The traditional approach to foreign policy has many political advantages both at home and abroad - words like "strong", "decisive" and "powerful" get used, but, as George W Bush shows, this does not make it right.


So my main point is that the people who call Obama's foreign policy weak, indecisive and a failure miss two important points. Firstly, the kind of foreign policy to which the people who make this kind of criticism aspire, has been an abject failure, but secondly they fail to appreciate how much public opinion has changed. The experiences in Afghanistan and Iraq have convinced most people in Western countries that hawkish foreign adventurism is self defeating. It does not make us safer and may make a bad situation worse. The main reason Syrian intervention was abandoned was because governments in both the UK and the US realised there was no legislative support for the policy. When Obama and Cameron pursue a different, less interventionist foreign policy, it is not because they are weak and indecisive. Rather than being a sign of weakness, this new approach is highly democratic and representative of public opinion. Hawks may hate this, but it is not a failure of leadership - it is democracy in action.

People in the West like to say that terrorists hate us "for our freedom" but virtually every comment from a terrorist or jihadist group is clear: it is not our freedom they hate - it is our proximity. It is because we flip flop from supporting local dictators to occupying their countries. Here is a novel idea: let's stop doing it. The Middle East is becoming an existential war between Sunnis and Shia. Let them sort it out. The problem of dealing with Russia in Eastern Europe is a diplomatic challenge for the EU - not a Cold War re-run.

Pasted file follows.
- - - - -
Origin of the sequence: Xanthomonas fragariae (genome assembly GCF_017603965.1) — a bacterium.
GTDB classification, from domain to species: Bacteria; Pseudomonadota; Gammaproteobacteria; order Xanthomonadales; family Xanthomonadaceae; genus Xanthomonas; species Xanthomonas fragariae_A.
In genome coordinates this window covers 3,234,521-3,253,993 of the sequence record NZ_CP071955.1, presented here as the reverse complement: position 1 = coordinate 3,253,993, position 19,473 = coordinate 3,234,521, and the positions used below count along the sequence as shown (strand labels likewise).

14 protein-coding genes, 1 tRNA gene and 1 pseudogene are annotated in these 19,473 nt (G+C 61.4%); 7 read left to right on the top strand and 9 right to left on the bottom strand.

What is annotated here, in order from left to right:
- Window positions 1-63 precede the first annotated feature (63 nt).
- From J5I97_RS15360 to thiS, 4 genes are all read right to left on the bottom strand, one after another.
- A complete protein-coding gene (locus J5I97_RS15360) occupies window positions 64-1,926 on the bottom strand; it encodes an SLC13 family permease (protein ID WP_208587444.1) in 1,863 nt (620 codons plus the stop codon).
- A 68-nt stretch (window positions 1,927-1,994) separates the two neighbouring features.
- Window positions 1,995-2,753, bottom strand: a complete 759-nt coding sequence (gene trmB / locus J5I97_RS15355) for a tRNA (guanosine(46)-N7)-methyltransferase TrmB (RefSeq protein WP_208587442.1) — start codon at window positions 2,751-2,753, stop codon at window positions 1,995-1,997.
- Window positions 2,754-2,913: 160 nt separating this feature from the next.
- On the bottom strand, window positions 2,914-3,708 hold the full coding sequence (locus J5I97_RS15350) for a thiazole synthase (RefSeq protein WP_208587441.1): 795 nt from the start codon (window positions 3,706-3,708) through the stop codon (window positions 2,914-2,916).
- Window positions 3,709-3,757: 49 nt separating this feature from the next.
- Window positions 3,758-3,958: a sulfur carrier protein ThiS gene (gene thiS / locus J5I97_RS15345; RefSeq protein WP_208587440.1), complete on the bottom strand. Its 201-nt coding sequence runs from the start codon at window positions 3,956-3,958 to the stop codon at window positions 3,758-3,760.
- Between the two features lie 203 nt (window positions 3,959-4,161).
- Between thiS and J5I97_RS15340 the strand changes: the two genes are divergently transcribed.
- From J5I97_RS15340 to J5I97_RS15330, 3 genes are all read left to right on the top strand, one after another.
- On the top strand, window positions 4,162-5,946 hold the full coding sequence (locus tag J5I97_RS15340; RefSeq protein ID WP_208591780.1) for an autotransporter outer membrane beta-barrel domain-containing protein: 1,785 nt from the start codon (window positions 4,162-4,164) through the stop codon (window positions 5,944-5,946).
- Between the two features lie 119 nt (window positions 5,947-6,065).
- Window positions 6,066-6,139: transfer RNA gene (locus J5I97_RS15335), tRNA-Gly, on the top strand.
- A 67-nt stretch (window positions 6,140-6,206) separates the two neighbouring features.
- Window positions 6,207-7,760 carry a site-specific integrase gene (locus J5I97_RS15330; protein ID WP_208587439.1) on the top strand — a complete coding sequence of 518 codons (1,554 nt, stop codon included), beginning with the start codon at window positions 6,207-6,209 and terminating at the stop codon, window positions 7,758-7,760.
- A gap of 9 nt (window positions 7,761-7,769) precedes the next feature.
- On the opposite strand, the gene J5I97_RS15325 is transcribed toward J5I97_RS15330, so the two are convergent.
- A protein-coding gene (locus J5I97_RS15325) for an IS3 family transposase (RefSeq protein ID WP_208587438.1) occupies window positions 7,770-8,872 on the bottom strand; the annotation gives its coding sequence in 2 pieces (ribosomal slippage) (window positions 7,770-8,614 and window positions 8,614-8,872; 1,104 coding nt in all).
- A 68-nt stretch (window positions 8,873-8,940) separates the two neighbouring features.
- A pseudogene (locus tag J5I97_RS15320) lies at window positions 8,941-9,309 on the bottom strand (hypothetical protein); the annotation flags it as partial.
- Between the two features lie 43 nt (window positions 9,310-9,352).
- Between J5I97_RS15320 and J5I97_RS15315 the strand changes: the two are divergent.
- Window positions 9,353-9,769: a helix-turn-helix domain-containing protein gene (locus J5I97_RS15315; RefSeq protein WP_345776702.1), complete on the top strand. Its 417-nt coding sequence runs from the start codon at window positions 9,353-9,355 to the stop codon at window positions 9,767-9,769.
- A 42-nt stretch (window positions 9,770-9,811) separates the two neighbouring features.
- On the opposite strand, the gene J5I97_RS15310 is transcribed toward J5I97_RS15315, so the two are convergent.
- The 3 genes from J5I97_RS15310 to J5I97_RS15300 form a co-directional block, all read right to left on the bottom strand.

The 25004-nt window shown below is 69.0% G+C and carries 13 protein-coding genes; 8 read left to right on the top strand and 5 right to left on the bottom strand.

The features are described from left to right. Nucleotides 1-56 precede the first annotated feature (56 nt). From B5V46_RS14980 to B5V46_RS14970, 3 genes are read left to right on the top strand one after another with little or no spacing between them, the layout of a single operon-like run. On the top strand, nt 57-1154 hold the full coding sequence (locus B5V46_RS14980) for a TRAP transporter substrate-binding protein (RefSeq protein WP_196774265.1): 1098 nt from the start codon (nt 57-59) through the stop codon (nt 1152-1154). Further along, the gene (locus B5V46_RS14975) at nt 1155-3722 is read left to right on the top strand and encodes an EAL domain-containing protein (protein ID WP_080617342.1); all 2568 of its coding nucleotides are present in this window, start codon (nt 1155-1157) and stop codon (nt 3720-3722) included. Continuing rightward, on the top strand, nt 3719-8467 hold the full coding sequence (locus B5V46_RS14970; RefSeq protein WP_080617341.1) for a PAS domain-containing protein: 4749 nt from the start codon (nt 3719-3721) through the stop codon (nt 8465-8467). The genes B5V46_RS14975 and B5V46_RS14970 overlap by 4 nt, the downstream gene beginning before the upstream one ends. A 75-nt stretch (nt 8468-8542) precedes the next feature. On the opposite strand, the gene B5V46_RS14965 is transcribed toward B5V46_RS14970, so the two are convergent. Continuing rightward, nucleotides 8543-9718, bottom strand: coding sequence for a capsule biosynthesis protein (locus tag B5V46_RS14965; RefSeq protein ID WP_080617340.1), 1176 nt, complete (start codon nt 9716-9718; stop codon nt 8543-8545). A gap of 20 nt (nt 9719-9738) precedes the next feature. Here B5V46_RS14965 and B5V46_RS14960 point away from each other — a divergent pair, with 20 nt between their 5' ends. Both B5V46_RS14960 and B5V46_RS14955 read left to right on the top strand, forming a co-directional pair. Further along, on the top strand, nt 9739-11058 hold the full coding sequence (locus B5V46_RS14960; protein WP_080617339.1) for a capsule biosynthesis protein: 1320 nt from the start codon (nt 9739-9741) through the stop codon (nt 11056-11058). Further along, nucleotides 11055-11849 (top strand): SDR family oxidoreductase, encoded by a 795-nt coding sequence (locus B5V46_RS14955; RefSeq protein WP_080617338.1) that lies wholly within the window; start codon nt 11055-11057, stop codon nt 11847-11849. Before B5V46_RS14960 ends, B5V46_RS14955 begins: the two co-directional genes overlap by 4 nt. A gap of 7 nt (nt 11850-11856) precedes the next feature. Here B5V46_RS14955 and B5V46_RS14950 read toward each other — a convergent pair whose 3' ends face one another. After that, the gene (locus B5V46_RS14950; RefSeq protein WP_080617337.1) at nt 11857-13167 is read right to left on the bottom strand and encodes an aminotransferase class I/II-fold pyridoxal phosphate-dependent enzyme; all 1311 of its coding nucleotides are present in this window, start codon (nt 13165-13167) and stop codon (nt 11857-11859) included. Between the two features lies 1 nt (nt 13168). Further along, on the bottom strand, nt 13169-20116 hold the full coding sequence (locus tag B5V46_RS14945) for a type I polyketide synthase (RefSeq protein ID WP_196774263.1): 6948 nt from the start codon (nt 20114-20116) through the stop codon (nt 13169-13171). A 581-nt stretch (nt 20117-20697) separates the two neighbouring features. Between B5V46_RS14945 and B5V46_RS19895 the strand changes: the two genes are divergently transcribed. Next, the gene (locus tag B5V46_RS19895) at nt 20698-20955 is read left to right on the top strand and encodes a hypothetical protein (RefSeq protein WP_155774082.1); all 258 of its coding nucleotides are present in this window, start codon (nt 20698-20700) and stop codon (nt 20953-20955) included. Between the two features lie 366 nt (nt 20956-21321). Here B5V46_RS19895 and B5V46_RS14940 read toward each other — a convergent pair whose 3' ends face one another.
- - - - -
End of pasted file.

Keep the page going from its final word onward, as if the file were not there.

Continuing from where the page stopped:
The combined cost to the US taxpayer of the wars in Afghanistan and Iraq was $4.2 trillion and thousands of lives. If anything, those places are worse off than before the invasions. If Obama is trying a new policy, that is without doubt a good thing. George W Bush invaded the wrong country after 9/11 and said finding Osama Bin Laden was not important. During the first Presidential debate in 2008, Obama and his Republican opponent McCain were asked, "If you had reliable intelligence about the location of Bin Laden in Pakistan, would you go and get him?". McCain (the classic foreign policy hawk) said "no" and called Obama "naive" for saying yes. In office, Obama has ended two wars and authorised the killing of Bin Laden. There is no doubt which approach has been more effective.

If you want a traditional, neo-conservative foreign policy, then Obama is not your man. That traditional approach is not only a failure but has little or no support in Western countries. Obama has had the courage to pursue an effective policy of ending wars and hunting down known terrorists. There can certainly be a discussion about the effectiveness and supervision of the CIA drone policy, but the one thing you can't accuse Obama of being is weak and indecisive. It may feel good to have a US president preaching moral clarity and a willingness to project military power abroad, but it doesn't work and people have no appetite for it. Not because we are weak but because we have learned from our mistakes. If you don't like that, blame your fellow citizens - not Obama.

So, unless you are willing to strap on a rifle and write a cheque from your own account to pay for a futile mission, stop the hawkish posturing and thank President Obama for pursuing an effective strategy that reflects our foreign policy objectives. Anything else is a waste of lives and money - usually someone else's.